40. Ombudsmen in the devolved nations of the UK have developed different models of working. The Public Services Ombudsman for Wales was established by the Public Services Ombudsman (Wales) Act 2005. It brought together the jurisdictions of various offices, namely the Local Government Ombudsman for Wales, the Health Service Ombudsman for Wales, the Welsh Administration Ombudsman and the Social Housing Ombudsman for Wales. The Ombudsman has a dual role: under the Act he investigates complaints by members of the public concerning maladministration, failure in a relevant service or failure to provide a relevant service by any "listed authority" in Wales; and under the Local Government Act 2000, he is responsible for examining ethical standards in local authorities.[46]

41. The Scottish Public Services Ombudsman Act 2002set up the Scottish Public Services Ombudsman (SPSO). It replaced three previous bodies: the Scottish Parliamentary and Health Service Ombudsman, the Local Government Ombudsman for Scotland and the Housing Association Ombudsman for Scotland. SPSO's jurisdiction broadly covers devolved and local areas of government and related bodies. This includes local authorities; prisons (but not the police); the health service; registered social landlords; the Scottish Government, colleges and universities; and most Scottish NDPBs. He can handle complaints by or about private companies providing services on behalf of one of these public sector bodies.He can also receive complaints about one utility, Scottish Water, which remains state owned.[47]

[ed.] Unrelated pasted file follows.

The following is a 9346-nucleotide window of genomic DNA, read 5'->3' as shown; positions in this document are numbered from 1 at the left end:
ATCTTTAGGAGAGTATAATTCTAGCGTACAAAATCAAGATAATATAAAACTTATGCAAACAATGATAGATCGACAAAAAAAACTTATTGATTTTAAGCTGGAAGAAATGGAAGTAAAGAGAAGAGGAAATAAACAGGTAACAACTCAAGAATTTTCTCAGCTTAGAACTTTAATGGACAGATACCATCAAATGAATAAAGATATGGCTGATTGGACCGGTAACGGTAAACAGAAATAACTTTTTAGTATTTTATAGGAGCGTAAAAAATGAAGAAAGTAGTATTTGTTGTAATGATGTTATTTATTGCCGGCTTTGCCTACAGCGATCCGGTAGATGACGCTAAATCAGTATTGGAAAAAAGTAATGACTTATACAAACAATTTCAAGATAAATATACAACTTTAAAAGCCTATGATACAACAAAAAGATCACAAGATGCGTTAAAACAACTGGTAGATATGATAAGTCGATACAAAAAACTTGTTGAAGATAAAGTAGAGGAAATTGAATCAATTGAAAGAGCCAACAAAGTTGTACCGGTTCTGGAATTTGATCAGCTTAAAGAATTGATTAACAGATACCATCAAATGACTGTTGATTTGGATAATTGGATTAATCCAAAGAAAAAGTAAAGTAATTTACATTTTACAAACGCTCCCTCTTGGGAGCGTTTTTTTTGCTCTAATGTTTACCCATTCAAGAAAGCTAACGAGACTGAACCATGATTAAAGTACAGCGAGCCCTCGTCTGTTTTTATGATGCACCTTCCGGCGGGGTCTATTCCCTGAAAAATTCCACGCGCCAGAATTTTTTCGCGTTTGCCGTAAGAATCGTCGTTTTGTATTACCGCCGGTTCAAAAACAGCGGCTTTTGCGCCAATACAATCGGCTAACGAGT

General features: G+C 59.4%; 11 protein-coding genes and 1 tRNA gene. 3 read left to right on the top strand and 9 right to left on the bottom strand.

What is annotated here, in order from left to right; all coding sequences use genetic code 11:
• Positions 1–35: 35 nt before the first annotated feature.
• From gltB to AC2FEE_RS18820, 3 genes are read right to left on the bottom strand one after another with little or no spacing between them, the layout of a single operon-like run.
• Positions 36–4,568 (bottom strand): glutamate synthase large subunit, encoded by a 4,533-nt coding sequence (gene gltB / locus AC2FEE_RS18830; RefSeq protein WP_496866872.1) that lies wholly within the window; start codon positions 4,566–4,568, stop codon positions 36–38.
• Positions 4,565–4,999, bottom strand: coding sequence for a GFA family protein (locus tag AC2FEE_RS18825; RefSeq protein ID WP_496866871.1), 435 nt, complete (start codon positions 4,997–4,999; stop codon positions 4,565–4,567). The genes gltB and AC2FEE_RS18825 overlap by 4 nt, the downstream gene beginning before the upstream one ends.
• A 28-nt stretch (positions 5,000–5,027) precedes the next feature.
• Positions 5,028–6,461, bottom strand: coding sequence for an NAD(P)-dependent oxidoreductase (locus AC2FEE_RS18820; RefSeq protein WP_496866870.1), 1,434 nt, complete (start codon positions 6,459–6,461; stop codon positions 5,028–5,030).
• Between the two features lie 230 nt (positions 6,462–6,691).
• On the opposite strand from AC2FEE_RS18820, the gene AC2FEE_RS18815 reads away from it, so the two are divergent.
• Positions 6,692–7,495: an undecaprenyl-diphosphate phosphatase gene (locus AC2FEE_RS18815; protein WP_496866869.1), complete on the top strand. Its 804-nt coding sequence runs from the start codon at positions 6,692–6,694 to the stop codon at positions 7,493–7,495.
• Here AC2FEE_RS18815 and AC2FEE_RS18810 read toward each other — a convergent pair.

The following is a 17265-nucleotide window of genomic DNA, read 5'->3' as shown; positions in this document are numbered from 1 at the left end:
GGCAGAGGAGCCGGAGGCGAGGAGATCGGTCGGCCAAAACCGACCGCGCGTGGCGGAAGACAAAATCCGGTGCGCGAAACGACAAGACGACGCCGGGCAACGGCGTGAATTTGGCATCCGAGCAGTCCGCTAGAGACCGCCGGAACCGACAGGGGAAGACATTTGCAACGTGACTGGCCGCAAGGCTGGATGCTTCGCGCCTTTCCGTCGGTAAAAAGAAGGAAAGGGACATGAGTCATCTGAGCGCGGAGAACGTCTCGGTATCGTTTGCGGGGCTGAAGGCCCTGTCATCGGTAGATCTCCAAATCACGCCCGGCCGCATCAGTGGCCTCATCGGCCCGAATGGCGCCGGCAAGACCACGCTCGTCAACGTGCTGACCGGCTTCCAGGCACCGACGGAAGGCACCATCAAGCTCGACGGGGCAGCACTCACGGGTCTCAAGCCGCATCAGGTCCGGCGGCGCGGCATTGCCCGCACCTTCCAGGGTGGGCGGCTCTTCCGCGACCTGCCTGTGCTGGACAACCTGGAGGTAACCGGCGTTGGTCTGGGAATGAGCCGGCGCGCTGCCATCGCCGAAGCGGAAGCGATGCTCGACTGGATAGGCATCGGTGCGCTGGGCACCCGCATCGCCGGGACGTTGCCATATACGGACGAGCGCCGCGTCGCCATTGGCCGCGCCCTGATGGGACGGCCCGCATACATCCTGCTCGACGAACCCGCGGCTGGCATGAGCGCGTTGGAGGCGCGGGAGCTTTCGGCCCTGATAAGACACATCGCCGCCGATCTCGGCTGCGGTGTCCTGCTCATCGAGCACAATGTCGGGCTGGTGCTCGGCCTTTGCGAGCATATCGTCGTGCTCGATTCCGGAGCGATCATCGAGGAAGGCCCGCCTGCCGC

42. The Northern Ireland Ombudsman is made up of two public offices: the Assembly Ombudsman for Northern Ireland and the Northern Ireland Commissioner for Complaints. The Office of the Ombudsman was established in 1969, but its current governing statutes are the Ombudsman (Northern Ireland) Order 1996 and the Commissioner for Complaints (Northern Ireland) Order 1996.The Northern Ireland Ombudsman's role is to deal with complaints of maladministration by Government and public bodies in Northern Ireland.[48]The Committee for the Office of the First Minister and Deputy First Ministerin the Northern Ireland Assembly, which undertakes a scrutiny, policy development and consultation role with respect to the Office of the First Minister and Deputy First Minister, recently proposed changes to the operation of the Northern Ireland Ombudsman.[49] The proposals would reform jurisdiction and powers and provide for the appointment of a Northern Ireland Public Services Ombudsman (NIPSO) by Her Majesty on the nomination of the Assembly. It would also provide for NIPSO to report to the Assembly and Assembly Committees on a basis to be laid down in Standing Orders.[50]